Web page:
The BioMARató initiative was coordinated by one of the ICM‘s research groups within the framework of the European project Cos4Cloud. The activity has counted with the support of scientists from this research centre to analyse the marine species observations sent in by more than a hundred volunteers.
The photographs and species identifications were taken in several locations along Costa Brava, Costa Daurada and the beaches of the Barcelona metropolitan area. In addition to the identification of 24 alien species, the results of the BioMARató include the case of two marine organisms that had not been found in Catalonia until now: the blenny Hypleurochilus bananensis and the mollusc Laona ventricosa.
The observations have already been validated and are available to the entire scientific community on the citizen science platform Natusfera and, according to Jaume Piera, ICM researcher, associated CREAF researcher and coordinator of the European project Cos4Cloud, ‘the observations can be used for any marine ecosystem research, as well as to improve the management policies of some species’.
Piera highlights that ‘as well as being a valuable source of data, these types of activities are a very effective way of promoting the conservation of the marine ecosystem, as well as learning about its richness’.
Alien and invasive species on the Catalan coastline
The 24 alien species identified by the participants include the red seaweed Asparagopsis armata and the green seaweed Caulerpa cylindracea, both of them were introduced into the Mediterranean from Australia and are considered invasive. Both put at risk to native species, as they compete with them for space and resources. In particular, Caulerpa cylindracea is a threat to Posidonia oceanica and Cymodocea nodosa meadows, two protected species.
In addition, the crab Percnon gibbesi, which has an Atlantic origin, has been detected and is also considered an invasive species. This organism is spreading rapidly along the coast and is a carrier of new parasites that can affect native crabs.
Other exotic but non-invasive species reported include the coral Oulastrea crispata, the jellyfish Phyllorhiza punctata and the sponge Paraleucilla magna.
Xavier Salvador, the ICM researcher in charge of reviewing, validating and analysing the observations, clarifies that “alien species are those that have arrived or have been introduced, voluntarily or involuntarily, to places outside their ecosystem, but not all of them are invasive, since many establish themselves in small populations and do not significantly affect the environment”.
The species considered invasive, Salvador continues, “are only those that adapt to the new ecosystem, compete with the native species of the area for space or resources and can even displace them”.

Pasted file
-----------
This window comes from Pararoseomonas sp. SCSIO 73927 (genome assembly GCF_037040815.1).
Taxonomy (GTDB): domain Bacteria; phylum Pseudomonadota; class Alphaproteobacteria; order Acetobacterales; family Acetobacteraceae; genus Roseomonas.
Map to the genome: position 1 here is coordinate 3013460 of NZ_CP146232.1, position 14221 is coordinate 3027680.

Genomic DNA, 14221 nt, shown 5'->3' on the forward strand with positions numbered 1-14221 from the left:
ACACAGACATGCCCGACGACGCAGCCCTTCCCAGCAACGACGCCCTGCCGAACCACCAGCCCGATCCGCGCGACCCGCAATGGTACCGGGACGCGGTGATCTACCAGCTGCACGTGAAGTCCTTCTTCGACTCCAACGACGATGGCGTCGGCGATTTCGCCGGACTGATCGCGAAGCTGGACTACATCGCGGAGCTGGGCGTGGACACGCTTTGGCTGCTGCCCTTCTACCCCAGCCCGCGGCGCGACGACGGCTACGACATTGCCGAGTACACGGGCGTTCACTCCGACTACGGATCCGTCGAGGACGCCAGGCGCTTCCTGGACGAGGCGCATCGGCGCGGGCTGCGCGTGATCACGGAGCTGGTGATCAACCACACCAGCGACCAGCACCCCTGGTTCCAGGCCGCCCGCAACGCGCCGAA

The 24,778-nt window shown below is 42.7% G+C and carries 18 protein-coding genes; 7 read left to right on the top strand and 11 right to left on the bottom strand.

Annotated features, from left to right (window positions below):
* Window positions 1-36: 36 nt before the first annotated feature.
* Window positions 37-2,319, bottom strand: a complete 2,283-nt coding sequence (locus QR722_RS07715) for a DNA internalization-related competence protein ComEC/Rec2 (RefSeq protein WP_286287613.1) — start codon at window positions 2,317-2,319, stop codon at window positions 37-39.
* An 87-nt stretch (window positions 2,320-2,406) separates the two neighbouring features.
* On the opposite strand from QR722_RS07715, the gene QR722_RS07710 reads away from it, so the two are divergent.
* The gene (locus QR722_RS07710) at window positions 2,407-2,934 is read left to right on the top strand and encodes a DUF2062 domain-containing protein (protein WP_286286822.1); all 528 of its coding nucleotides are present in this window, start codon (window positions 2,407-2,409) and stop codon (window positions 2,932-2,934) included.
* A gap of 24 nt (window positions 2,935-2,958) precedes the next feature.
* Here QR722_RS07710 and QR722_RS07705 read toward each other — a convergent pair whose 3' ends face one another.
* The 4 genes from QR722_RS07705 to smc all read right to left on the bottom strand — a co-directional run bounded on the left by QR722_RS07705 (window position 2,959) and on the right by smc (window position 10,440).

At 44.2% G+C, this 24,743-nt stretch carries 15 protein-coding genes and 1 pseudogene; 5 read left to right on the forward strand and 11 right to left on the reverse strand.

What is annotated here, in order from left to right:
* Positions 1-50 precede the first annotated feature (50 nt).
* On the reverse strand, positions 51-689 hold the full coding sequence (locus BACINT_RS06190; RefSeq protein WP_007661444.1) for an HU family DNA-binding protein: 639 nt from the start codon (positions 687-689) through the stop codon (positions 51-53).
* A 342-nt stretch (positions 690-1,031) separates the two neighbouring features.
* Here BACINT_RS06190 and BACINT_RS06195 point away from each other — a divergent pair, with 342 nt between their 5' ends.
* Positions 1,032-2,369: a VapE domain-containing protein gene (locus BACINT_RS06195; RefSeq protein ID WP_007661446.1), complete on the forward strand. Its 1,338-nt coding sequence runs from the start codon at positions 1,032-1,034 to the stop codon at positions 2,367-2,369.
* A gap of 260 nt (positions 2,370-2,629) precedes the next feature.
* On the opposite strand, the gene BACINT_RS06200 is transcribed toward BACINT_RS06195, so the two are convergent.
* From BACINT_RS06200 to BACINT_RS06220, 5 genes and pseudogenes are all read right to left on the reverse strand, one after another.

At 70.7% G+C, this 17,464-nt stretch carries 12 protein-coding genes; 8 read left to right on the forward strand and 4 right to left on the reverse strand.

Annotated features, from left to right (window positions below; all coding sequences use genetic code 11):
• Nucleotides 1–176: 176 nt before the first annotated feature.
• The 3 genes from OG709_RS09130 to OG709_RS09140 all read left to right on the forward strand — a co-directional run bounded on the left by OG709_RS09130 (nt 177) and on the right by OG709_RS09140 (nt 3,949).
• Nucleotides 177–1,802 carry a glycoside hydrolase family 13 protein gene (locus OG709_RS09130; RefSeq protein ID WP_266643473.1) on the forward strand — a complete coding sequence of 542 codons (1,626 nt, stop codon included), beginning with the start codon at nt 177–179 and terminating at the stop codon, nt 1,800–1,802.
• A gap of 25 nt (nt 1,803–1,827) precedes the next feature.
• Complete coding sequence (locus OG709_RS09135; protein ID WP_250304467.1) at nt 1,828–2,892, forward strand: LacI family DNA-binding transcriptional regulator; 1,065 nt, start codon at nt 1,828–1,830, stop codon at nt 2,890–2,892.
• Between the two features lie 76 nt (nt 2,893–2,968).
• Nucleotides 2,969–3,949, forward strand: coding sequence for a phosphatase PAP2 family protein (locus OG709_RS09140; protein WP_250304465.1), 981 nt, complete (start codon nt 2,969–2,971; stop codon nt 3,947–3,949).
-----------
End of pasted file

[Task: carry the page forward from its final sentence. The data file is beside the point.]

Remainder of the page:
Two new records
During the BioMARAtó participants have also reported two observations of organisms that until now had not been located in Catalonia: Hypleurochilus bananensis, a blenny of which only a few populations are known in Spain, and the mollusc Laona ventricosa, a native species from North Atlantic Ocean, so far in the Mediterranean has only been detected in Andalusia.
BioMARató, beaches with life
The BioMARató aimed to photograph as many living organisms on the Catalan coastline as possible, identify the species and upload them to the citizen science platform Natusfera. For this purpose, the event organised several diving and snorkelling activities in l’Ametlla de Mar, Lloret de Mar, Calonge i Sant Antoni, Badalona, Sant Adrià del Besòs and Barceloneta beach.
A total of 117 people took part and collected more than 10,000 observations of 1061 different species. The region that collected more photographs is Girona, with 4639 observations, followed by Barcelona, 3562, and Tarragona, 1822. The area that reported more different species was Girona (534), followed by the 496 species identified in Barcelona and the 312 reported in Tarragona.
The diving and marine environment dissemination centres that have organised the activities state that ‘knowing about marine species and learning how to identify them raise awareness in society about their importance and how to care for them. It also helps people perceive the sea as a rich living system, very close and often unknown‘.
In this sense, Olivia Álvarez, one of the volunteers who has collected more observations in the area of Barcelona, comments that ‘Barcelona has a lot of marine life, more than I thought. I was surprised to find a seahorse on the San Sebastián beach, we have a huge biological diversity and we are not aware of it.’
For Oriol Del, another of the most active participants, ‘I think citizen science creates a visible and close link between science and society.’
The BioMARató-Beaches with life event was led by the European Horizon2020 Cos4Cloud project, coordinated by the ICM-CSIC. It also counted with the collaboration of the company Anèl·lides – Serveis ambientals marins, the environmental association Xatrac, two diving centres: Oceánicos and Plàncton Diving, and the town council of Calonge i Sant Antoni, which organised and coordinated the various snorkelling and diving activities throughout the summer.